Pakistan court sends home 3 women forcibly converted to Islam

In Pakistan, there are 1,000 cases of forced conversions of Christian and Hindu girls and women to Islam each year.

Forced conversions to Islam is a matter of such seriousness that it "requires immediate action on behalf of the Supreme Court of Pakistan and a firm stance in defense of justice, human rights, religious freedom": is what the Commission "Justice and Peace" of the Episcopal Conference of Pakistan says, urging the Supreme Court - highest judicial organ of Pakistan - to review the case of three Hindu girls (Rinkal Kumari, Asha Haleema and Lata) forced to convert to Islam and marry Muslim men. After a judicial appeal, the Supreme Court itself, with a controversial verdict, ordered them to return to their Muslim husbands.

Referring to the case, a note of the Commission signed by the President, Fr. Emmanuel Yousaf Mani, and by the Executive Director, Peter Jacob, said: "Legal proceedings cannot become an instrument of injustice, when the principle of free consent is applied improperly or in a selective way, and in disdain towards social realities." "For example - the note explains - in one of the above cases, but in many other cases of conversions, the courts neglected to verify the age of the person converted."

"The application of the principle of free consent, without considering evidence that confirms it and without looking at the social context in which religious freedom and gender equality are still a dream, can cause a miscarriage of justice" emphasizes the note. The ruling of the Court on 18 April on the sensitive issue of conversions, "worries religious minorities, who face an existential threat already demographically, but also because of growing religious intolerance in society." The Commission asks the Court to "further consider the matter and to take a principled stand, which has a significant impact" on society. In all three cases, the Court should have applied "the legal principle of protection of vulnerable people" suggests the Commission.

"The Supreme Court or the government can control the damage to religious pluralism through the definition of forced conversions according to international standards of religious freedom which, among other things, include the right to re-convert" the note concludes, by inviting the Court to "a thorough understanding of the issue of forced conversions and the crimes that are hidden under the pretext of conversion."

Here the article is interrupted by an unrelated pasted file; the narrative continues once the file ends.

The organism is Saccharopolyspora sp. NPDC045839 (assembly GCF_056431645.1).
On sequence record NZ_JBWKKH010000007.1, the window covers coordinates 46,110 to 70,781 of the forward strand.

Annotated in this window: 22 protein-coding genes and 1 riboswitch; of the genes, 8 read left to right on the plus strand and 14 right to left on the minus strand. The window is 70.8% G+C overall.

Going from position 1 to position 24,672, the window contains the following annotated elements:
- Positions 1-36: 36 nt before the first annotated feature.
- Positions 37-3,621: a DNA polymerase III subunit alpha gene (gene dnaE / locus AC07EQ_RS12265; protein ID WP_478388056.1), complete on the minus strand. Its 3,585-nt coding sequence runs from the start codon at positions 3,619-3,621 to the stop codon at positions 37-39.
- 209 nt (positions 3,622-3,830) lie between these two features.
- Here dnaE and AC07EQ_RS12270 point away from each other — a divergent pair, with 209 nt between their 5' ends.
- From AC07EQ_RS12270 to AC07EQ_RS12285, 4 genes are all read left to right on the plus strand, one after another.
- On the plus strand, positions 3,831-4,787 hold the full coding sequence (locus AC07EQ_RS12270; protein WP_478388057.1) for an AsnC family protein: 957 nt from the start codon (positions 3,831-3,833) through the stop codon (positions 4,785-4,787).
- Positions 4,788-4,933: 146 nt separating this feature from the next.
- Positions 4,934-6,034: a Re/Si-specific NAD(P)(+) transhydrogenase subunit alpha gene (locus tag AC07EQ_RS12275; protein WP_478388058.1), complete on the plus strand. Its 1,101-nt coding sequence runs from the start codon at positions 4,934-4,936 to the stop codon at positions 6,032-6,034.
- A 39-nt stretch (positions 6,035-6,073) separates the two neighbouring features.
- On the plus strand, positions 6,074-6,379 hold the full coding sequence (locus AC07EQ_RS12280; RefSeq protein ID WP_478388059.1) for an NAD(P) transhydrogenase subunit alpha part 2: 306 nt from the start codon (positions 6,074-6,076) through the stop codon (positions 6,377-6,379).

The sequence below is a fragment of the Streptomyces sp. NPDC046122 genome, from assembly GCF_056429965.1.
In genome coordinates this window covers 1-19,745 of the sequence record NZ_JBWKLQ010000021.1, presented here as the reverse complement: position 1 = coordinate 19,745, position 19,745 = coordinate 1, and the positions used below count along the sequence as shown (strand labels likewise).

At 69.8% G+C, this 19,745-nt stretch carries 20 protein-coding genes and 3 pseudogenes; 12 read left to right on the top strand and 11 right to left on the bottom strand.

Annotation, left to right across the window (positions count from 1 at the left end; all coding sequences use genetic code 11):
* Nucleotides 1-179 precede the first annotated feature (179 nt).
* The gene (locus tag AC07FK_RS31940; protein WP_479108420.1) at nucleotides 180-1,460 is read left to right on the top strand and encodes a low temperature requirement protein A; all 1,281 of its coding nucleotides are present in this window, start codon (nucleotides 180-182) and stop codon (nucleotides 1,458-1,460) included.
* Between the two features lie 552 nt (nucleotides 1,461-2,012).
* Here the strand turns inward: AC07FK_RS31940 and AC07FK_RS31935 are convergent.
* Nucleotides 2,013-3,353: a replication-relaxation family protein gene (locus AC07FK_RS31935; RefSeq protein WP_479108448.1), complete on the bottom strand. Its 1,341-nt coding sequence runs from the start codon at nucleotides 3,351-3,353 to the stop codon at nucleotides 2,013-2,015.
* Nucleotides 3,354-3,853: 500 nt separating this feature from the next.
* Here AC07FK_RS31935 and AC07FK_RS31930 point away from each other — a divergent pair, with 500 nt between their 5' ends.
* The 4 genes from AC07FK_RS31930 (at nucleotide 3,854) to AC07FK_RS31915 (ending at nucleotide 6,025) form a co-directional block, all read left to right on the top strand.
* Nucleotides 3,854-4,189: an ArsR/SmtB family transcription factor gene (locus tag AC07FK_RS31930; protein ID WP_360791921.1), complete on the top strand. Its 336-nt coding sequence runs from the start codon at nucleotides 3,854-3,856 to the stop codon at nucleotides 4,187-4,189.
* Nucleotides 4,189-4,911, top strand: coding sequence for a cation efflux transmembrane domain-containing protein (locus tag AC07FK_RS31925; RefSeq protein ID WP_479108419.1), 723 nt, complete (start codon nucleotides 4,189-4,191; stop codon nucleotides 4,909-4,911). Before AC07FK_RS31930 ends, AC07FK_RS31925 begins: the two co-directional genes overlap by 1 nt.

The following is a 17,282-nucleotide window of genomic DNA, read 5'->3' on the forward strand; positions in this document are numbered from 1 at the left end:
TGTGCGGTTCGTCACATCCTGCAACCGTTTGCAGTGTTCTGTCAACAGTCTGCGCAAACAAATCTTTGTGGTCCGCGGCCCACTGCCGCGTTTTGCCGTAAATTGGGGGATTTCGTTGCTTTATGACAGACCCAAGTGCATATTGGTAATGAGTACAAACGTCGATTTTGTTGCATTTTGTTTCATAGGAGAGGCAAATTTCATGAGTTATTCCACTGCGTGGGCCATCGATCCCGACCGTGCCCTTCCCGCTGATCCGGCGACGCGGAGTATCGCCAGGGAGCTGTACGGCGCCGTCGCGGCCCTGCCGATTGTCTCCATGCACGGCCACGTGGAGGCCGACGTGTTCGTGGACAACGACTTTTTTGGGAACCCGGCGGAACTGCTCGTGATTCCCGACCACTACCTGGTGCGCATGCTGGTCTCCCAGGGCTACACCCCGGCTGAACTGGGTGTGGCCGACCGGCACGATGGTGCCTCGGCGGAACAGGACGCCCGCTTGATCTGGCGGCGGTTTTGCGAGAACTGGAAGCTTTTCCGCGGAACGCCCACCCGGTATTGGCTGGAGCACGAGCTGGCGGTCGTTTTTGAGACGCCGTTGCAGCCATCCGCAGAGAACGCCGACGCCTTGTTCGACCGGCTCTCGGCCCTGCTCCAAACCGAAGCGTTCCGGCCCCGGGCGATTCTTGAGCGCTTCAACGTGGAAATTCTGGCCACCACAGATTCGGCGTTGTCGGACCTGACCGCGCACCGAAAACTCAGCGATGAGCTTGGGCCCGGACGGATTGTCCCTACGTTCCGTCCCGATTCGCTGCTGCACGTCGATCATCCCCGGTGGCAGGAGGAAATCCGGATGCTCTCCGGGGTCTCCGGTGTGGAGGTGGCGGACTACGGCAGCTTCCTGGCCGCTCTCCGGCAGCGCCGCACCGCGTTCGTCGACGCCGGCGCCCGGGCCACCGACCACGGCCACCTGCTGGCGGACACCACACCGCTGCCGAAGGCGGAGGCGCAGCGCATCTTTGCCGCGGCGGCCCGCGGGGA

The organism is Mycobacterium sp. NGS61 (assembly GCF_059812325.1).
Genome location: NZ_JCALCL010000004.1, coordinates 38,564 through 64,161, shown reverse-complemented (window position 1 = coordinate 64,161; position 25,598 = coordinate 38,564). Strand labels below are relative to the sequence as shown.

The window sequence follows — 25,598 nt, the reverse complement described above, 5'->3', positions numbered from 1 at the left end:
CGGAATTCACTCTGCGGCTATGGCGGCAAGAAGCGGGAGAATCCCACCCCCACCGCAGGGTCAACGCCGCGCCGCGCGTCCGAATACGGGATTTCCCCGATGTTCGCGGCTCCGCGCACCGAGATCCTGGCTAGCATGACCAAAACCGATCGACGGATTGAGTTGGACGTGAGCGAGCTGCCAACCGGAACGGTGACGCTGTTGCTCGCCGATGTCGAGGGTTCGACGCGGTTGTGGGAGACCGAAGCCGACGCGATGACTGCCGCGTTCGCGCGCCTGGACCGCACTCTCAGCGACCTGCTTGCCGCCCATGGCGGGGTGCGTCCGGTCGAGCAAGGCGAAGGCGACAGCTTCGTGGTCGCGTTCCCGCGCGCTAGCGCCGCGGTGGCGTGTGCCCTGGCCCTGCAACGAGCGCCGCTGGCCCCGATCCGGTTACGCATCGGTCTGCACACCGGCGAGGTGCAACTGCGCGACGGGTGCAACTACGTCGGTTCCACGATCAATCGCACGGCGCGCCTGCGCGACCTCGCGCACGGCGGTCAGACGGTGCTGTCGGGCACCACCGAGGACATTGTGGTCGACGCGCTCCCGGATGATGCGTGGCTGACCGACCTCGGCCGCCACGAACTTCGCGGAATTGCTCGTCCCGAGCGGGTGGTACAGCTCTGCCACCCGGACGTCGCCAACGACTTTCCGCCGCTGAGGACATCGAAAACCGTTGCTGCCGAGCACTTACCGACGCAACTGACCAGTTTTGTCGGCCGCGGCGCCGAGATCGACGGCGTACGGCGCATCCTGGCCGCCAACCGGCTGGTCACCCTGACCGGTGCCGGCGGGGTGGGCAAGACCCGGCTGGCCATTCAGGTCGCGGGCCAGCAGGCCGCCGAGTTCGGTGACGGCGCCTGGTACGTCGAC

Regarding forced conversions to Islam, the Federal Minister of State for Religious Harmony, Akram Gill, convened a special meeting of the National Commission for Minorities, presided by him, which brings together representatives of all religious communities. Cases of forced conversions of Hindu and Christian girls to Islam are about 1,000 every year.

Comments

Islamic State beheads Christians for supposed 'apostasy'

A Syriac Orthodox bishop of Mount Lebanon and Tripoli has been quoted as saying that Muslims are 'enemies of Jesus', in light of both ancient and modern persecution of Christians. Graphic photos.

Islamic Caliphate displays severed heads of its victims in Syria

The heads of as many as 50 prisoners of war, decapitated by Sunni adherents of the Caliphate, were displayed on sticks at Raqqa.

Islamic State beheads Christians for supposed 'apostasy'

A Syriac Orthodox bishop of Mount Lebanon and Tripoli has been quoted as saying that Muslims are 'enemies of Jesus', in light of both ancient and modern persecution of Christians. Graphic photos.

Chagas and chikungunya diseases spread in Texas

Chikungunya and Chagas disease are prevalent in Latin America. Visitors to those areas may be bringing it to the U.S. Dogs are a prime factor in spreading fatal Chagas infections.

After Israel, the next stop for Hamas is the Vatican

The Hamas terrorists have had no qualms about launching missiles at the holy city, Jerusalem, and the sites allegedly holy to Islam. So too they will have no qualms about attacking Rome.

Michigan subsidizes deer for wealthy landowners

Most deer reside on private land, according to Michigan's Department of Natural Resources, and thus need public money.

This page took 0.1367seconds to load